The reason that I can’t give you a specific answer is that if you force yourself to stick to a “this-many-days” or “this-many-weeks” it could feel false by the time you reach your mark, because every relationship develops differently. So by tuning into your gut and how you feel about your personal relationship, I think you’ll better be able to tell you’re ready. They say about love “When you know, you know.” I think the same will happen here.
“I have a hard time believing there IS a guy out there for me. I mean, who would want a woman in her mid-thirties with basically NO relationship experience. How do I stay focused on a positive outcome when I’m plagued by doubts?” —B.
You sound just like my friend Parker! (She’s in the book). I totally get that “just believe it” is so much easier said than done. But the issue isn’t in believing there’s a great guy out there, it’s in believing there’s a guy out there who will like [insert all that negative stuff you said about yourself]. So how do you stay positive? Well, you do a quick review of what makes you so awesomely dateable. It’s time to look at the reasons you would date you.
If you were a guy, why would you date yourself? Just as you would if you were trying to set up a friend of yours with a cute guy, set up yourself. What could you say? Literally take out a Post-It and write 20 reasons. Yes, twenty. I’m talking about “How good my chicken soup is” and “How awesome I am at badminton” and “Well, I am a pretty great kisser.” Be as over-the-top praise-worthy about yourself as you can be, because only you’re seeing this. And this will act like horse blinders for those plaguing doubts—doubts are not allowed in this exercise. Because when you’re focusing on the great stuff about you, it will start to be more logical that a great guy out there might be into you. Who wants to date a woman like that? Smart people, that’s who.
The point is, we each have the ability to focus on whatever we want in life, no matter our situation. Focus on the good stuff, and you’ll be surprised how much there is.
I hope that helps and I wish you the best in continuing to work on all this. Remember: it all starts with you. It’s not about the guys, it’s about you. If you believe you’re worth dating, then you’ll be able to believe there’s a guy out there smart and lucky enough to snag you.
“A women I was friends with, but adored, began seeing someone. I thought she knew how I felt about her. I still think she is the right partner for me in life. I have begun reading ‘Half-Orange’ and I am finding it very useful. So I wrote a very simple, sweet letter expressing my true, honest feelings and mailed it this morning. What are your thoughts?” —E.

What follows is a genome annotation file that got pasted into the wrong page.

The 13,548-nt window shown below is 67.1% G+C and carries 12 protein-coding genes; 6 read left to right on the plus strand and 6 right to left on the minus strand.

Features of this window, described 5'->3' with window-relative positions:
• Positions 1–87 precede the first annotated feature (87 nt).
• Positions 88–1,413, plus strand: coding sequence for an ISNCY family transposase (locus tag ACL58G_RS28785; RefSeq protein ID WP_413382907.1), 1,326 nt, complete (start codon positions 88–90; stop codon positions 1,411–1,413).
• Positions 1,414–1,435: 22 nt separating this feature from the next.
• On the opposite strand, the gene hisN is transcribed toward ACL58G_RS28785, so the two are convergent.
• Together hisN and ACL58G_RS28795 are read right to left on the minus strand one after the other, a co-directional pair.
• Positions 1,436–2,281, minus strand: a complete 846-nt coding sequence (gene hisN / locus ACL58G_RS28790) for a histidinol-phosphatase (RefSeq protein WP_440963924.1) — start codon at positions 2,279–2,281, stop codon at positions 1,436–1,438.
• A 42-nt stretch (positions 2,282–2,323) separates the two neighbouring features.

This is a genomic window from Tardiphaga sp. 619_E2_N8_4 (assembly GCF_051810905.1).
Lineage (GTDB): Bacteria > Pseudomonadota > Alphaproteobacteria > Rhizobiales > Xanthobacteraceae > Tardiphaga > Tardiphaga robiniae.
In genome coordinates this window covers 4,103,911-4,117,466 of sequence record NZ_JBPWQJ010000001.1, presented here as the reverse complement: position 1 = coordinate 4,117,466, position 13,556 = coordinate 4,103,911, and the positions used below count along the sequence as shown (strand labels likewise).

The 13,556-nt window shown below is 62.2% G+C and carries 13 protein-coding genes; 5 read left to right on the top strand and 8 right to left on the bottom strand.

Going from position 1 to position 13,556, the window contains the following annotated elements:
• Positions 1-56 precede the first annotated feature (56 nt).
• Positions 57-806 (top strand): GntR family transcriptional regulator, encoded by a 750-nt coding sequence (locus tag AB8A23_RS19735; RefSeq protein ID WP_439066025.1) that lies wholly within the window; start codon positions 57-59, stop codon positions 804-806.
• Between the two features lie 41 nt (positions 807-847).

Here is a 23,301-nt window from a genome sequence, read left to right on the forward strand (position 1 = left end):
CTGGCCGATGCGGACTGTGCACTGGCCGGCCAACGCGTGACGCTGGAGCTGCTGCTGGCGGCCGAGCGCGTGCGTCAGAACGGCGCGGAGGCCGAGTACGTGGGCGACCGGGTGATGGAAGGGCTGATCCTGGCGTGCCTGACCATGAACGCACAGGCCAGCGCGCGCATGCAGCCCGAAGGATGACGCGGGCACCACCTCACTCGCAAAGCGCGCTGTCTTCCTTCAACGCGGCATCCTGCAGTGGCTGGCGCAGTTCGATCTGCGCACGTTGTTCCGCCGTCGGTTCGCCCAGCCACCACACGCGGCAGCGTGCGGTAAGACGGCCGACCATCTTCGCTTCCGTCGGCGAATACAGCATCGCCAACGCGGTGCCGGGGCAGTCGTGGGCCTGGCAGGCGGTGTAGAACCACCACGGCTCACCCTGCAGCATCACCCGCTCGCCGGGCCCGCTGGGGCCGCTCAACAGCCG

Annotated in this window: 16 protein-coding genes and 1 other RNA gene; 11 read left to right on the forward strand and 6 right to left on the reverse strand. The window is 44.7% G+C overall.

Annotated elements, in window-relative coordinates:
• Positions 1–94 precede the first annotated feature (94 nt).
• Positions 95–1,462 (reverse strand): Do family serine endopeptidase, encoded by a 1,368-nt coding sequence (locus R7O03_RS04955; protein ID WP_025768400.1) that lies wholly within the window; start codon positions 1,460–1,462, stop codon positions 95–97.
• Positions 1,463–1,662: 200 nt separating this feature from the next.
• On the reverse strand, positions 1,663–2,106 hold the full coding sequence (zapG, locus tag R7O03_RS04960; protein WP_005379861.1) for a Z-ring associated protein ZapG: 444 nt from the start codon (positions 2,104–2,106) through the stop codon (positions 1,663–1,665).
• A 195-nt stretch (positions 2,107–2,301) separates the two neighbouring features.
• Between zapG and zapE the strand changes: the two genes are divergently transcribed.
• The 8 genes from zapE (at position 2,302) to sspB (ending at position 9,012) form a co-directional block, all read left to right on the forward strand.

Wow, I so know that sickness in your stomach you got from seeing your friend move on—and also from feeling a well of regret that perhaps she did so without knowing how you felt. I think, in the big picture, there is nothing to regret about sharing how you feel about someone. I have been through a few of those “had feelings for good friends” relationships, and for me, none of them panned out. But boy, did I spend years working on that whole panning thing.
In retrospect, the moments I am most proud of in those friendships are the times I came out with it, confessed my feelings and was honest. One of them played out like a movie scene on a NYC street corner with me crying my heart out asking why he didn’t love me back. The next day, I had a moment of “Uh oh, that was embarrassing,” but that passed quickly when I realized how utterly free I felt. There was nothing left to be said! I’d put it out there and now it was ours to work with.
The way I see it, the worst thing we can all have in our relationships with others is uncertainty. Those moments or months of not knowing. That’s what wastes our time and our energy as we try to navigate what we don’t know. I hope that now, as you say you feel more positive and more in control having read the book, this does help you. I’m glad it made you write that email. For whatever happens, at least now you know where you stand. Either you’ll just be friends for now, or her eyes will be opened. Either way, you win! You get to move forward knowing where you stand with this one person.
And, hey, if she’s not into you, you can use your energy opening up to the rest of the world and a woman who does want to love and adore you and feel the way about you that you did your friend. Also, you also never know how life works; even if it doesn’t happen now, life can put you two in one another’s paths again when it’s more right. Who knows, right? That’s the joy of it all, that you can’t force feelings with people, but you can control how you feel and who you are. And you being positive and happy in life right now, regardless, is the best thing you can do.
I hope that through the book, you, like I learned to do, to keep living in the moment and be happy for now, not the future. That you can be open to the right love for you, not just one particular person you might hope it to be. You may hit bumps along the road, but now you know there’s a reason for that and a lesson in life and love to be learned from it. Each person we meet takes us one step closer to the person we should best be for our half-orange relationship. And we still have the ability to control the way we see and feel about what happens to us. So here’s to choosing optimism.